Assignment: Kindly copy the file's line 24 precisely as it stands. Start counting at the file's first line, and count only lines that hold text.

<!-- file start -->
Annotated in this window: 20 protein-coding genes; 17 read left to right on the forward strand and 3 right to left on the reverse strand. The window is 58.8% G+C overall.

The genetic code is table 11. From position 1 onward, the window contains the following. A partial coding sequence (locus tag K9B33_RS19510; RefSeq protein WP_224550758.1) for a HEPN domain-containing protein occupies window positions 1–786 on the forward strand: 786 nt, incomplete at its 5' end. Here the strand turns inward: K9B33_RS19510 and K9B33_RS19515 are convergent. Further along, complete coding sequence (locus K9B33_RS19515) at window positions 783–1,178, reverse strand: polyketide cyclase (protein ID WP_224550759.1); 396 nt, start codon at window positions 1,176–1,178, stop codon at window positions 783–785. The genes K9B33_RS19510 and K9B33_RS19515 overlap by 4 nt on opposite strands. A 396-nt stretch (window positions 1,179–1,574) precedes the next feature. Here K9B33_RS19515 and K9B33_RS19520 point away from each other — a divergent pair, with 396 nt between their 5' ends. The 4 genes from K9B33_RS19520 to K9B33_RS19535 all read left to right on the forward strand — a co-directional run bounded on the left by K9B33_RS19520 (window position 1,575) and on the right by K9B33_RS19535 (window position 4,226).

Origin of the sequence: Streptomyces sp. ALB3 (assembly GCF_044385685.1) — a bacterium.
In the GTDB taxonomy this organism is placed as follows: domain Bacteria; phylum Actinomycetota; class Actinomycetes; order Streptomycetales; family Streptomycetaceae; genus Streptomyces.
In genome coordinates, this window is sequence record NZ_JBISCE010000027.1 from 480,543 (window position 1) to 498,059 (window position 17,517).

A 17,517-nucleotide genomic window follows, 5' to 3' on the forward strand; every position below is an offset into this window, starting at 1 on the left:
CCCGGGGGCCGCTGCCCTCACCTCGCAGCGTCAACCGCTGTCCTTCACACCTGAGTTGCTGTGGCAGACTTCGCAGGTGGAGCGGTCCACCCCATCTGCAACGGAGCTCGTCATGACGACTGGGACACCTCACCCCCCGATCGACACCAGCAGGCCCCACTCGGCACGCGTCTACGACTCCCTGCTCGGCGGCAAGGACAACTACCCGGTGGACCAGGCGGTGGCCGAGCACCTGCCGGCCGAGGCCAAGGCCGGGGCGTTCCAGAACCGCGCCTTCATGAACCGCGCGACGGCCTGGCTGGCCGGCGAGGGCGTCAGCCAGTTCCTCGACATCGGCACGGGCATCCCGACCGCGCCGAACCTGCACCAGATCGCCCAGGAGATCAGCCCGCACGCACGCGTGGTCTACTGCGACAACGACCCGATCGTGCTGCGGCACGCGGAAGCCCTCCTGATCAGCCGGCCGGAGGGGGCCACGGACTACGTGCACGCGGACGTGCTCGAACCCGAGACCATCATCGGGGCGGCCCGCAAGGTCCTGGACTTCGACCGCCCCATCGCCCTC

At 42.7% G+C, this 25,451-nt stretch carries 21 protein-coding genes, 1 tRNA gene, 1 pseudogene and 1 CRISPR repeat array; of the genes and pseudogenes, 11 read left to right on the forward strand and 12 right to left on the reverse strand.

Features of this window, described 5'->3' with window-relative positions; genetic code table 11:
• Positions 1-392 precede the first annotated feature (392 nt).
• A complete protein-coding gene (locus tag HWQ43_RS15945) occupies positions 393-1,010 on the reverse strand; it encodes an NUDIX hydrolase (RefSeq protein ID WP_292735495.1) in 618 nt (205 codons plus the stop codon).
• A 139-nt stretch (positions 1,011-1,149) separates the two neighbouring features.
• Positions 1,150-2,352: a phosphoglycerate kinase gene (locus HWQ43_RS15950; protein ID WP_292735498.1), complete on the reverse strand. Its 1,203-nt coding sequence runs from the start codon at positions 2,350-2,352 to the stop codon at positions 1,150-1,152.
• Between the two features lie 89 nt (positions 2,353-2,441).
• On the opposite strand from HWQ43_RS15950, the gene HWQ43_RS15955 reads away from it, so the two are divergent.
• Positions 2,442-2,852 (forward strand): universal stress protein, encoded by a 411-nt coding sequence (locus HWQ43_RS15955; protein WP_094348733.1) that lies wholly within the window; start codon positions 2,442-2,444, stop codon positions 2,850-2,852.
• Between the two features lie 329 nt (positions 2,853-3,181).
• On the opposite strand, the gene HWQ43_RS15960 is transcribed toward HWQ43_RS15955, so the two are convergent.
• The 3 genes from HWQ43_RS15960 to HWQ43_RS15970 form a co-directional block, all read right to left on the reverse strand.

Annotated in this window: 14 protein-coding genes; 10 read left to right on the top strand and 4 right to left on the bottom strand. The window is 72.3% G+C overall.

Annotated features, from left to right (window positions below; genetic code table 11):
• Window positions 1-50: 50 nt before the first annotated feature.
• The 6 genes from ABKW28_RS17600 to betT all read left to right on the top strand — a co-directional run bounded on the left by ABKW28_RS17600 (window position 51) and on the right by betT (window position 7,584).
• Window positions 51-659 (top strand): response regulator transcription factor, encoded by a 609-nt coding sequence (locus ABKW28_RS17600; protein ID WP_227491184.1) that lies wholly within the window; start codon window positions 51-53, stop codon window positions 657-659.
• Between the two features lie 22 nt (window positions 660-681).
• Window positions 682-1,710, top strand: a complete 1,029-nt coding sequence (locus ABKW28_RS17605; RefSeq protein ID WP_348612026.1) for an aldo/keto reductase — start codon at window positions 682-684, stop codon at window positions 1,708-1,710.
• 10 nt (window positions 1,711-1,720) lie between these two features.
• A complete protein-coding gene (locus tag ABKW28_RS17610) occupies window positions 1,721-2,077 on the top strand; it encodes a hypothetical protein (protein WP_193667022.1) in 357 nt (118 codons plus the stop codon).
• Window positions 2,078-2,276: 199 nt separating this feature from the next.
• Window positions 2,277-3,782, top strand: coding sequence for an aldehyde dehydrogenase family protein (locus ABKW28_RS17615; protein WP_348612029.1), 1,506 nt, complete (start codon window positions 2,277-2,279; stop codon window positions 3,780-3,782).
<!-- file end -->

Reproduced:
• Window positions 51-659 (top strand): response regulator transcription factor, encoded by a 609-nt coding sequence (locus ABKW28_RS17600; protein ID WP_227491184.1) that lies wholly within the window; start codon window positions 51-53, stop codon window positions 657-659.